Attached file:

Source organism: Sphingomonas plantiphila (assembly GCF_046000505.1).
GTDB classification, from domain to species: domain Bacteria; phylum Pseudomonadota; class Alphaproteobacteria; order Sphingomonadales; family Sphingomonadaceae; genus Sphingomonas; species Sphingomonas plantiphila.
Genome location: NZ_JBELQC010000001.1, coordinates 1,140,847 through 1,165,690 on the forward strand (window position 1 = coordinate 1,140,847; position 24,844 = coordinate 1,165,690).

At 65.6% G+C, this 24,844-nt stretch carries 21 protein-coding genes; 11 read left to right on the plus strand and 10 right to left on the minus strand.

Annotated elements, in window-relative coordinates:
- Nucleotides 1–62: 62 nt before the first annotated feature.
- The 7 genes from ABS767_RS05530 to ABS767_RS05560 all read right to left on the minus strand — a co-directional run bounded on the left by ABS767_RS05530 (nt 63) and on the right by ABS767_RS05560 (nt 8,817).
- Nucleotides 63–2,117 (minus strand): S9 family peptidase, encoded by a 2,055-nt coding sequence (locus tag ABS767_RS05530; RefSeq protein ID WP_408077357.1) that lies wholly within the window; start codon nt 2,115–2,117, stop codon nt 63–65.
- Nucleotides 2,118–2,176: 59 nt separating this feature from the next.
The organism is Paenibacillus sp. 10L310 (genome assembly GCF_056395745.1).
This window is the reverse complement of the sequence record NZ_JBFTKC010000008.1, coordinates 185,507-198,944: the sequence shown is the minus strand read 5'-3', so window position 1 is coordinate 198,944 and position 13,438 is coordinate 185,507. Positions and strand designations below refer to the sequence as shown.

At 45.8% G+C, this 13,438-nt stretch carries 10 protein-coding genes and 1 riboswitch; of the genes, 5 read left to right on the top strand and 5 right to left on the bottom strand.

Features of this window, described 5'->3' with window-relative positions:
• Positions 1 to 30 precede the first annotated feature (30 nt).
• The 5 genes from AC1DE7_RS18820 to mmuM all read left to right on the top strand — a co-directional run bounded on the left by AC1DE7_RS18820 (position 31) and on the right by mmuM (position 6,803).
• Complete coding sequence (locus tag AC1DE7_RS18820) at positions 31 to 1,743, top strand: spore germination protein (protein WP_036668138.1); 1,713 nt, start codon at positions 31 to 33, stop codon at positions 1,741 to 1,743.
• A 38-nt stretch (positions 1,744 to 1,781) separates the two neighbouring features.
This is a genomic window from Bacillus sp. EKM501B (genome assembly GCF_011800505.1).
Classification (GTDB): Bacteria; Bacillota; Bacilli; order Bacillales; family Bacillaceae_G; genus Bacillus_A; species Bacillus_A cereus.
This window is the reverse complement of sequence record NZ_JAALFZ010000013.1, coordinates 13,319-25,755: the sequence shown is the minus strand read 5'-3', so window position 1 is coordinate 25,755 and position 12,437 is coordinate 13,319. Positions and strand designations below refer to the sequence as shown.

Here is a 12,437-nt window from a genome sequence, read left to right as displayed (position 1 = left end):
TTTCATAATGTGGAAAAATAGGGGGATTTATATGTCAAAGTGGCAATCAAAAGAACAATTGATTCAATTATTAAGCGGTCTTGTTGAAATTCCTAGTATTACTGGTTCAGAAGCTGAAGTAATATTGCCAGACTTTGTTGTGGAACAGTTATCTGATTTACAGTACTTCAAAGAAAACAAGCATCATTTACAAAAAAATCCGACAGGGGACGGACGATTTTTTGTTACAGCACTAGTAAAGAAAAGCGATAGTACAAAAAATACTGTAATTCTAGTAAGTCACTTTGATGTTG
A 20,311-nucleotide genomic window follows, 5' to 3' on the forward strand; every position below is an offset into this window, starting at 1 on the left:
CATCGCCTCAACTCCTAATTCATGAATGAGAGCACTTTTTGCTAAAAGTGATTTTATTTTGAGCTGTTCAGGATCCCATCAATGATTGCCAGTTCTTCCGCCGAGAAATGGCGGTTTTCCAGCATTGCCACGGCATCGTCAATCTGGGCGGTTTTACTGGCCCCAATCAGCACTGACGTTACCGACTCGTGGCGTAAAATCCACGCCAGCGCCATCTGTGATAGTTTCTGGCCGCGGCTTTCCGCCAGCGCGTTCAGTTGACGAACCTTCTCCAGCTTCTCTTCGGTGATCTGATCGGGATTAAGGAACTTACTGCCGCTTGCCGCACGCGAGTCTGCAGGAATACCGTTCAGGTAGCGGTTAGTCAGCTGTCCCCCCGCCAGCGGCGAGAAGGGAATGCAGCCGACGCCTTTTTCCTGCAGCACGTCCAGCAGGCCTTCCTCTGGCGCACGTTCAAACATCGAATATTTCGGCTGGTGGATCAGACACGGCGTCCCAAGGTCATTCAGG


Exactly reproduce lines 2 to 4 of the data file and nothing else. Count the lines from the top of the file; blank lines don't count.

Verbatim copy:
GTDB classification, from domain to species: domain Bacteria; phylum Pseudomonadota; class Alphaproteobacteria; order Sphingomonadales; family Sphingomonadaceae; genus Sphingomonas; species Sphingomonas plantiphila.
Genome location: NZ_JBELQC010000001.1, coordinates 1,140,847 through 1,165,690 on the forward strand (window position 1 = coordinate 1,140,847; position 24,844 = coordinate 1,165,690).

At 65.6% G+C, this 24,844-nt stretch carries 21 protein-coding genes; 11 read left to right on the plus strand and 10 right to left on the minus strand.